Survey: JPS anti-bullying programs effectiveThe Jamestown Public School Board learned at its Monday meeting that the anti-bullying curriculums in place around the district are largely effective.
By: Ben Rodgers, The Jamestown Sun
The Jamestown Public School Board learned at its Monday meeting that the anti-bullying curriculums in place around the district are largely effective.
The report from administrators and counselors came as the Olweus survey results. Olweus is a district-wide anti-bullying program that has not been formally adopted throughout the district, although the survey was approved by the board earlier.
“If this data came back and looked differently I would suggest going K through 12 with Olweus,” said Amy Walters of Jamestown, a certified Olweus instructor with the South East Education Cooperative based out of Fargo. “I think what the data is showing you is we’re very positive and what we’re doing seems to be going well.”
Each school in the district uses different types of anti-bullying curriculums. Board member Roger Haut previously suggested the district adopt a uniform program, Olweus. The district-wide survey is the first step.
Some generalizations the data showed: bullying is more prevalent amongst girls; verbal exclusion and physical are the most common types of bullying; and the playground is the most common place for bullying in the elementary schools, along with the lunchroom and hallways or stairwells.
A number of different factors contribute to bullying and it varies at different grade levels. Middle school, however, tends to be a level where more bullying does happen.
“Traditionally at the middle school level has been an area where they’ve done research about bullying — that seems to be a time in kids’ lives where bullying seems to peak,” said Diane Crowston, middle school counselor.
Assistant Principal Mark Stillwell said after Christmas break the survey results will be presented to middle school students so some of the issues can be specified and worked on.
“I think each school has different dynamics,” Crowston said. “I like our program, I like that we can target if we see something that’s coming, we can address that issue, we can change up our guidance lessons a bit to change that.”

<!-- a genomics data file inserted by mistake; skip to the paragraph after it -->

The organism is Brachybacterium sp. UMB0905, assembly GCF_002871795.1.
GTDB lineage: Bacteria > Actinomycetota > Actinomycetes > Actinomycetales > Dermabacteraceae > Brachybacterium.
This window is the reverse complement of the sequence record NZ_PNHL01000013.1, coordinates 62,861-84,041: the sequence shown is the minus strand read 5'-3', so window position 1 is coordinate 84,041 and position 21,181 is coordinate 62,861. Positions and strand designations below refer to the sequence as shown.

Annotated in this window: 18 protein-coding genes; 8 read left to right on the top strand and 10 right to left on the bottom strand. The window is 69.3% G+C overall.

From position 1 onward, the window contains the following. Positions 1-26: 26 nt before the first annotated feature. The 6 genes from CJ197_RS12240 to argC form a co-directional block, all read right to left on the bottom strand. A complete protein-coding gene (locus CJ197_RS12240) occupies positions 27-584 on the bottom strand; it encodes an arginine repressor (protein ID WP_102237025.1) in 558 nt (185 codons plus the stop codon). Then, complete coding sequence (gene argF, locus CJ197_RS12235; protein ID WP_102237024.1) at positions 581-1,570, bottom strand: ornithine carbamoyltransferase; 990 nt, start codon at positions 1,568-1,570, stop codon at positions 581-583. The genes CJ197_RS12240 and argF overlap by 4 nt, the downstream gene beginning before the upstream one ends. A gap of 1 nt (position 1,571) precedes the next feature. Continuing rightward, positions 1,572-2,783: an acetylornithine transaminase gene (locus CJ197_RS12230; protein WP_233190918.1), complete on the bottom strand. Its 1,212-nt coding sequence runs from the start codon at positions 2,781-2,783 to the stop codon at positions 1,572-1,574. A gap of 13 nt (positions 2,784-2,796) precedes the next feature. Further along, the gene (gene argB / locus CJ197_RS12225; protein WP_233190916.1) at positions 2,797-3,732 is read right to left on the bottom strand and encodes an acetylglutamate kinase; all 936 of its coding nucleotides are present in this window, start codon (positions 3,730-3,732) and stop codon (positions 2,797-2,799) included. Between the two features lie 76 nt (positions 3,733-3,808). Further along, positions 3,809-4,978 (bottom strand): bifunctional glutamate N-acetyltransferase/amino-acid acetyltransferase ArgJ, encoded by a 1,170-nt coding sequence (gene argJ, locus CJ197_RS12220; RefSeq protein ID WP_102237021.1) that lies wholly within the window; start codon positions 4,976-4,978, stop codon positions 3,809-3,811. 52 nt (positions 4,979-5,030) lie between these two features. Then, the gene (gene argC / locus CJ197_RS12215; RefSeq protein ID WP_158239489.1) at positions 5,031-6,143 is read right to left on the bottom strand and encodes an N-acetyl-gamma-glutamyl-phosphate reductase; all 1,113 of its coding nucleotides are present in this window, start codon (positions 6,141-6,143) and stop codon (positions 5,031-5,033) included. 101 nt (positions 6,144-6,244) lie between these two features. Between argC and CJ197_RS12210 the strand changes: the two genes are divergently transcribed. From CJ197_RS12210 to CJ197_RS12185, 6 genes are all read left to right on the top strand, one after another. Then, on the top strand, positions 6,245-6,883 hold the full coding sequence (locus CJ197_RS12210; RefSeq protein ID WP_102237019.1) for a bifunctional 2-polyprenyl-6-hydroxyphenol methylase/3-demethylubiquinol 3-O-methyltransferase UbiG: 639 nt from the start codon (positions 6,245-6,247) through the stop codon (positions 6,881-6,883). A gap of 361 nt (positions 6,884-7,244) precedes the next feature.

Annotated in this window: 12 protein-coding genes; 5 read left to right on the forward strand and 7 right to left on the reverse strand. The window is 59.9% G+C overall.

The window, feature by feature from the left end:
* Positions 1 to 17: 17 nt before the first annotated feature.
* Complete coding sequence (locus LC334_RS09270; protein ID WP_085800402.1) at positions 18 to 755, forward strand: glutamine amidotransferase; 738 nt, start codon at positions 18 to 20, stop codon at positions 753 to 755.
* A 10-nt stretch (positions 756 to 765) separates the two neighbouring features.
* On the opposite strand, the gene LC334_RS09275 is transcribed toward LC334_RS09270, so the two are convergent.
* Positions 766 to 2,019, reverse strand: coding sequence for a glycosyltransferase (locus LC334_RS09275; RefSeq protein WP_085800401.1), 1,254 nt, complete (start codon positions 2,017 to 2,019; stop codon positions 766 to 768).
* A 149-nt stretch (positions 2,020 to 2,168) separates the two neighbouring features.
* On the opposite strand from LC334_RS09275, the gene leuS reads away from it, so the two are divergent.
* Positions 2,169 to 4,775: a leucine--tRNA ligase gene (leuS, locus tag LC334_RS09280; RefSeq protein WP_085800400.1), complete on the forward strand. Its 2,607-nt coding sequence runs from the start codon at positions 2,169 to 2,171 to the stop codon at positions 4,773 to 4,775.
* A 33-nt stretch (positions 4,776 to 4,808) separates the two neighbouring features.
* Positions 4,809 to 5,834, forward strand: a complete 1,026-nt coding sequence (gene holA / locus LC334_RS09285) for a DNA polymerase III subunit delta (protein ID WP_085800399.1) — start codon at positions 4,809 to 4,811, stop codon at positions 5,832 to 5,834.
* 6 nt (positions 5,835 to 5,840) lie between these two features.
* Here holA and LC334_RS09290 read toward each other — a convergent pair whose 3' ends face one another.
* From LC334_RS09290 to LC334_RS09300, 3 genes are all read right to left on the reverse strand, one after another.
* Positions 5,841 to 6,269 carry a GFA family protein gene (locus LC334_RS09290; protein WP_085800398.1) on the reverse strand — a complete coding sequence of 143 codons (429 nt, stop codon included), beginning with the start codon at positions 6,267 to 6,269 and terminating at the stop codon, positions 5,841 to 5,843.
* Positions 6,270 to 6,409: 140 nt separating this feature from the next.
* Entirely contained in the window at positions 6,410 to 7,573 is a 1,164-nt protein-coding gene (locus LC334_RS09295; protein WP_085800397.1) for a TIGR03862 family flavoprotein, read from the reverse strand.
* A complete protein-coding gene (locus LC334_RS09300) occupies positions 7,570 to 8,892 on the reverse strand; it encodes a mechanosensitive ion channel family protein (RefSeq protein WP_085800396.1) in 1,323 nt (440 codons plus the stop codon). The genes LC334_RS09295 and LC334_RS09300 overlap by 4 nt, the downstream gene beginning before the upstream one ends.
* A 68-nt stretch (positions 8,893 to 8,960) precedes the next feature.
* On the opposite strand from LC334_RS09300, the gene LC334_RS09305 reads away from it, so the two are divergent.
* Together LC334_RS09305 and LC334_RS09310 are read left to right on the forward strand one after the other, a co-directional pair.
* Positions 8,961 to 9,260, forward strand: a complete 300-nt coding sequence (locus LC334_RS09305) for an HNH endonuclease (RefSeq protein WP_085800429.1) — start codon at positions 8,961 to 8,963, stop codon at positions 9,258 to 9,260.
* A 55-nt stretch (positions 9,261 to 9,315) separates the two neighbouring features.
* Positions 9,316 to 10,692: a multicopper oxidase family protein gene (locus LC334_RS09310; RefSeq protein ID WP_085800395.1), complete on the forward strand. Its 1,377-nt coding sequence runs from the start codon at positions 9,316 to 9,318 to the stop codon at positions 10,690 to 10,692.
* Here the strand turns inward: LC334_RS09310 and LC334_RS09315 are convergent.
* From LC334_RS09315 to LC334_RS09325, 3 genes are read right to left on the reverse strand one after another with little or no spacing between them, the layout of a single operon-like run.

At Roosevelt Elementary School, Principal Pat Smith said the school will develop programs for recess to try and cut down on bullying on the playground.
Principals and counselors from across the district presented information on their individual schools, but several themes remained common.
One such theme was the need for parent education and involvement in the fight against bullying.
Sherry Schmidt, Lincoln principal, said it’s easier said than done.
“How do you get them there? Our biggest challenge for us is how to do you get parents to come. How do you get parents involved in that process?” Schmidt said.
Lincoln will pilot the Olweus program in Jamestown. But staff at the meeting didn’t recommend endorsing the program district wide, which would cost an estimated $20,000.
“It’s hard for me to speak on how you want to spend money,” said Gayle Nelson, counselor at the high school. “I would not want to make that decision here on the spot.”
The board received more good news later in the meeting when Superintendent Bob Toso announced that Gussner Elementary School has been selected by the North Dakota Department of Instruction to apply as a Blue Ribbon School.
Gussner is one of three schools in the state selected to apply for the award which honors only the highest achieving schools in the country. It’s the first time a school in Jamestown has been selected to apply.
A federal evaluator for the district’s title programs also told Toso that Jamestown was the only Class A school district in the state to have all elementary schools make Adequate Yearly Progress.
In other news the board unanimously approved entering into a contact for strategic planning with Dr. Marv Earhardt, who does strategic planning across the state. Although Toso is retiring in July the board will start some groundwork on the planning with Toso still on board.
Sun reporter Ben Rodgers can be reached at 701-952-8455 or by email at firstname.lastname@example.org